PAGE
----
What was your first reaction to “Mad Men”?
“Quite honestly, I was very surprised by how accurate it was in terms of the costumes and the sets and the props, and how everybody looks exactly how we looked. It was “déja vu all over again,” in that sense. But I was almost equally shocked by the fact that it didn’t feel like Ogilvy & Mather felt to me in 1964 when I joined. The people in “Mad Men” don’t seem to like each other very much, [whereas] we were a band of brothers — as most agencies were. In most agencies, there was a certain amount of jockeying for positions, but people really liked each other, and everybody worked very hard to make the agency win. But “Mad Men” is a drama. And so they need to have tension, of course.”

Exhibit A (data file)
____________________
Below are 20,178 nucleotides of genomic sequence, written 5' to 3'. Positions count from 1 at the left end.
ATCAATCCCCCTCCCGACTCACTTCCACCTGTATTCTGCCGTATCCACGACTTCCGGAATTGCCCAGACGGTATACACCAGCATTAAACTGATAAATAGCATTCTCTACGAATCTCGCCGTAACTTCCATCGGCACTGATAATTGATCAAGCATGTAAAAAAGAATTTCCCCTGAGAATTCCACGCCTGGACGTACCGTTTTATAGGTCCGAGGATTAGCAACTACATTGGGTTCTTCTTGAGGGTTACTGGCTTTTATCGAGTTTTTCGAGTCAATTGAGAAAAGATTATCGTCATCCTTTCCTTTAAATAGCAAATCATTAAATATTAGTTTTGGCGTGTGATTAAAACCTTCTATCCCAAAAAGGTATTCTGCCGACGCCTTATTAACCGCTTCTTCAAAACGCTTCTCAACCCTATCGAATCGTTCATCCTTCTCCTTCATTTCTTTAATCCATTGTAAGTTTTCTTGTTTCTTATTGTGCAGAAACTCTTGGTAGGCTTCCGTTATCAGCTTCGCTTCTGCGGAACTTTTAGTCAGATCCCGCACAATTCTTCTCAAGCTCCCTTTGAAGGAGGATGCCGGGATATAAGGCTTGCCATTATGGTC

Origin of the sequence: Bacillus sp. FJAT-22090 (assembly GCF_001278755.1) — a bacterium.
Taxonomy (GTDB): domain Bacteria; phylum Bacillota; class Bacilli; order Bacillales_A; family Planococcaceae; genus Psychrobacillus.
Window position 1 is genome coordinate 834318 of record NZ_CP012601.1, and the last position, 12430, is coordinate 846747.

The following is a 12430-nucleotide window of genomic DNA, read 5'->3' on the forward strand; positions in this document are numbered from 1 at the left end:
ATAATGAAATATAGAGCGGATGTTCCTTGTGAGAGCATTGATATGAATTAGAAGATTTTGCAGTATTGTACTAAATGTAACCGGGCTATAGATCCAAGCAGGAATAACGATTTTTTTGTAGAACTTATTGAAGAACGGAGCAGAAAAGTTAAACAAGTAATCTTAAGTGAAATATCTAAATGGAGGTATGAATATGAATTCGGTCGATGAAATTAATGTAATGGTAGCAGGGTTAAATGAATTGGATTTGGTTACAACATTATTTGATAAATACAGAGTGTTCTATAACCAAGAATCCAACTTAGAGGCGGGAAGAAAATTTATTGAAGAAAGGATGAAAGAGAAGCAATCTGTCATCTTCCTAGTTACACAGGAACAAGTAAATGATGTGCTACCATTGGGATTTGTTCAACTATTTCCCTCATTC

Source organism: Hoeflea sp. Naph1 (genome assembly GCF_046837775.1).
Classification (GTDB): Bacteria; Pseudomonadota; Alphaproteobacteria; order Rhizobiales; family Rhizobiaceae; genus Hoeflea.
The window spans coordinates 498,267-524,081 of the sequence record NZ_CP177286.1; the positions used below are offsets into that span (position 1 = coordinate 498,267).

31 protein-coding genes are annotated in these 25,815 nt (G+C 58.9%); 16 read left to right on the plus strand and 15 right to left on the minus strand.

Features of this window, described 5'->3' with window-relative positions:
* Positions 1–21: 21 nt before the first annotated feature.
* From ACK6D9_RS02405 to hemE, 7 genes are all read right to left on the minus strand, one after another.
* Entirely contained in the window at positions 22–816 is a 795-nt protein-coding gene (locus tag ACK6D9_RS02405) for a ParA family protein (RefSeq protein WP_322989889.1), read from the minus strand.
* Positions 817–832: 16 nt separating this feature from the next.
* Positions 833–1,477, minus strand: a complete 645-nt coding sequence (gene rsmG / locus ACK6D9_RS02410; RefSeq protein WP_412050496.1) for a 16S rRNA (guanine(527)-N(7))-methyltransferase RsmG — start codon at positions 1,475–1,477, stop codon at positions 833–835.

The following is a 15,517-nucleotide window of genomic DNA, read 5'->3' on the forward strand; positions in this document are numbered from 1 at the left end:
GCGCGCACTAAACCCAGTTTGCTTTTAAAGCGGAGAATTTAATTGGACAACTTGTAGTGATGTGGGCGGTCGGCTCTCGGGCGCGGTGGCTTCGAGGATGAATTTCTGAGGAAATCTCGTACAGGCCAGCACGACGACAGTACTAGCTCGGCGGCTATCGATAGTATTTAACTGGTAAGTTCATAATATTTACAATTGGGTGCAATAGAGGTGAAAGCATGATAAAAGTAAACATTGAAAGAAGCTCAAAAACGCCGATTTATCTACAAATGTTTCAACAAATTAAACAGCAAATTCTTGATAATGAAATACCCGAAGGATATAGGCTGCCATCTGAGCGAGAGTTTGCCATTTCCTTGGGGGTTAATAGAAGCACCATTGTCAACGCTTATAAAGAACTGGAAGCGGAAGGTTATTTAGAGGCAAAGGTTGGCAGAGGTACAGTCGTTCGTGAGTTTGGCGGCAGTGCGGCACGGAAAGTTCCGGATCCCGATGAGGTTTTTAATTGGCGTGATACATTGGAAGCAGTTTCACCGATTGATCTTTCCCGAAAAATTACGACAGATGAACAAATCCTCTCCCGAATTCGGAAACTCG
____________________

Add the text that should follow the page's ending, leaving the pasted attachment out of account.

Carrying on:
Jane Maas is best known for heading up the iconic “I Love New York” campaign, which rescued New York City from bankruptcy and still continues to echo around the world. “This great advertising has many fathers,” she says. “But I am its only mother.”
–Jane Maas (billed as a “real-life Peggy Olson”) talks about her new book “Mad Women” at Salon